Let me clarify right away that this is not a Lindsay Lohan story. We're talking about Overstock.com (Nasdaq: OSTK ) President Jason Lindsey.
After trading closed yesterday, Overstock announced Lindsey's retirement, to be effective immediately. Following a year in which Overstock lost several board directors, and at least one senior VP to resignation, the news is expected to disturb Overstock shareholders. But I don't see cause for undue concern.
In a farewell press release, CEO Patrick Byrne praised Lindsey:
Jason co-founded the company and helped build it before retiring the first time. When I screwed it up a couple years ago he came out of retirement and has played a decisive role getting it back on track. ... Now that it is back in a solid trailing twelve month cash-flow-positive position, he wishes to return to our previous arrangement.
Fair enough. But does this explanation hold water -- or as Byrne might put it, "carry water"?
We first learned of Lindsey's return to Overstock on April 25, 2006. Three months later, in the firm's Q2 2006 earnings release, Byrne confirmed that Lindsey "is back as president and is contributing enormously, taking line responsibility for the entire buying team as well." Reviewing the firm's financials from the time Lindsey retook operating control through the last quarter reported, here's how Lindsey's contributions have panned out:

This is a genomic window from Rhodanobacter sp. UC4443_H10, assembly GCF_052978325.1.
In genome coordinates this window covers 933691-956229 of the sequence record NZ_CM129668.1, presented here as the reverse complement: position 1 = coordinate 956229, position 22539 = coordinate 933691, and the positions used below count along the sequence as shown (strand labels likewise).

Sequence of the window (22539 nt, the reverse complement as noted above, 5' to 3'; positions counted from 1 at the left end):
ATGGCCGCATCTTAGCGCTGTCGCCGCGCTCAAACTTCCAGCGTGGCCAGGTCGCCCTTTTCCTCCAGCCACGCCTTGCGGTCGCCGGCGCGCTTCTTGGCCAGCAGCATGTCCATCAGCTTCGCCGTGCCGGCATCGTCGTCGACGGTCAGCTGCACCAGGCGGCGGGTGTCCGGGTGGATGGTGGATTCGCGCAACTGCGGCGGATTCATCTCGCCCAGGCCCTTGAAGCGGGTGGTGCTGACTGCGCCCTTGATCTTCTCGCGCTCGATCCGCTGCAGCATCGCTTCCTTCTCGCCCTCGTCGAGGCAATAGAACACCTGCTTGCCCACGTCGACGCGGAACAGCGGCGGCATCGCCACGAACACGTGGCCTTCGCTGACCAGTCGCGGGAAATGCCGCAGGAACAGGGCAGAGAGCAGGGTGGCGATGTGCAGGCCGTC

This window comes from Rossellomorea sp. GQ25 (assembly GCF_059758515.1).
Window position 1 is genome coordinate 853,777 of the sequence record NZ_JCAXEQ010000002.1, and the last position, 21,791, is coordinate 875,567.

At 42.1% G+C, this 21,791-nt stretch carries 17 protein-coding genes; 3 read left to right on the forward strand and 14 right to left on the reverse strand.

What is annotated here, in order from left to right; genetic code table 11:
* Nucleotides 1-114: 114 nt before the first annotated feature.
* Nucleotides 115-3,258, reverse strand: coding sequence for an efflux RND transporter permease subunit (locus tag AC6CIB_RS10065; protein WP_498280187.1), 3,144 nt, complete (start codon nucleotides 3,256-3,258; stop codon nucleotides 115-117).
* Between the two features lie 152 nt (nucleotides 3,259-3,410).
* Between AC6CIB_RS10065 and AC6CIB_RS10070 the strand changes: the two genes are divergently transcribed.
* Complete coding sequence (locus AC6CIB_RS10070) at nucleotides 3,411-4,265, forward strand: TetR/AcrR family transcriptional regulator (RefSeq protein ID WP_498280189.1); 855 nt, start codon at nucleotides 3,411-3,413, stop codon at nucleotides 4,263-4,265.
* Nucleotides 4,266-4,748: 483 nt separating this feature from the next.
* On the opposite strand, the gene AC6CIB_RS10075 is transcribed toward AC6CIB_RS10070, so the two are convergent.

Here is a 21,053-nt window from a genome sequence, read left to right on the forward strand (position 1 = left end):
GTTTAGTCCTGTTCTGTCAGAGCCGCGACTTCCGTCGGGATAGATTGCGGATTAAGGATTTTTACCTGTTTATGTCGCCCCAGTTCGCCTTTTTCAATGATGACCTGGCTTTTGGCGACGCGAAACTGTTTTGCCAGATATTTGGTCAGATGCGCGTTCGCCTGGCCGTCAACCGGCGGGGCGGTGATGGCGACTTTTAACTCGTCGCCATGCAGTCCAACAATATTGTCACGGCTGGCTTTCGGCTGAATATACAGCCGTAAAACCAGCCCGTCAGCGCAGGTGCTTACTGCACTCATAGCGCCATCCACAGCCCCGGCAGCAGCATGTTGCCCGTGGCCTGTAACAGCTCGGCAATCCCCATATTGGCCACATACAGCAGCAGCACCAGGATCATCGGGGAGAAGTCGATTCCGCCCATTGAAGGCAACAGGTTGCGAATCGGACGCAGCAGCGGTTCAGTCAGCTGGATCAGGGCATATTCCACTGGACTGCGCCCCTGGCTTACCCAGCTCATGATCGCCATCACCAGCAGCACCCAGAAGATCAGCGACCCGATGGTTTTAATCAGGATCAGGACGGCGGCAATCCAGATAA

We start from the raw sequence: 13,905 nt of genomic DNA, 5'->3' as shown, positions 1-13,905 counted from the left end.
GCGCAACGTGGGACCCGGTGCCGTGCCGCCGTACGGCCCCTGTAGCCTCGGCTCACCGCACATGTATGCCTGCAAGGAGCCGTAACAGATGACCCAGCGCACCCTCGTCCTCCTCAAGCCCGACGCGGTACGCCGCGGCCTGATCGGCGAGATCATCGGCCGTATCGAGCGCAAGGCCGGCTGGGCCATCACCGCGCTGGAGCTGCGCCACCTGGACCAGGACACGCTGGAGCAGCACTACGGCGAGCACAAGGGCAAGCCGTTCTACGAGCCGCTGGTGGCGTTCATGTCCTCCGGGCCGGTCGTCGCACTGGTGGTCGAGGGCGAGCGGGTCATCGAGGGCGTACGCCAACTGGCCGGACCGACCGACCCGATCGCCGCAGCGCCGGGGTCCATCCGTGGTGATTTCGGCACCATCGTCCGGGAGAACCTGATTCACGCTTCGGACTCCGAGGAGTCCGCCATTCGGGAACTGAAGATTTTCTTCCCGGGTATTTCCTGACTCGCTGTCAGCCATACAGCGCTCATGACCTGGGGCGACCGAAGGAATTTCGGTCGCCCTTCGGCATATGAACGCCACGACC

- After rising steadily for more than four years straight, Overstock's (trailing-12-month) sales began a steady decline that only turned around last quarter.
- Operating costs took a few months to turn around but have dropped significantly in the past couple of quarters.
- The inventory picture improved dramatically, falling with each succeeding quarter before ramping up slightly last quarter in anticipation of Christmas sales.
- Overstock posted positive EBITDA for the first time in a non-Q4 quarter last quarter.
- Meanwhile, capital expenditures have declined steadily, resulting in positive trailing-12-month free cash flow for the first time since December 2004.
So to sum up, Byrne's statement does hold water. Lindsey has raised the ship, and if his successor (yet to be named) hews to the course Lindsey set, the ship should stay afloat. So focus, Overstock: Don't pursue sales growth regardless of costs. Do maintain low operating costs and low capital expenditures. Now that you've attained positive free cash flow, focus on keeping it.
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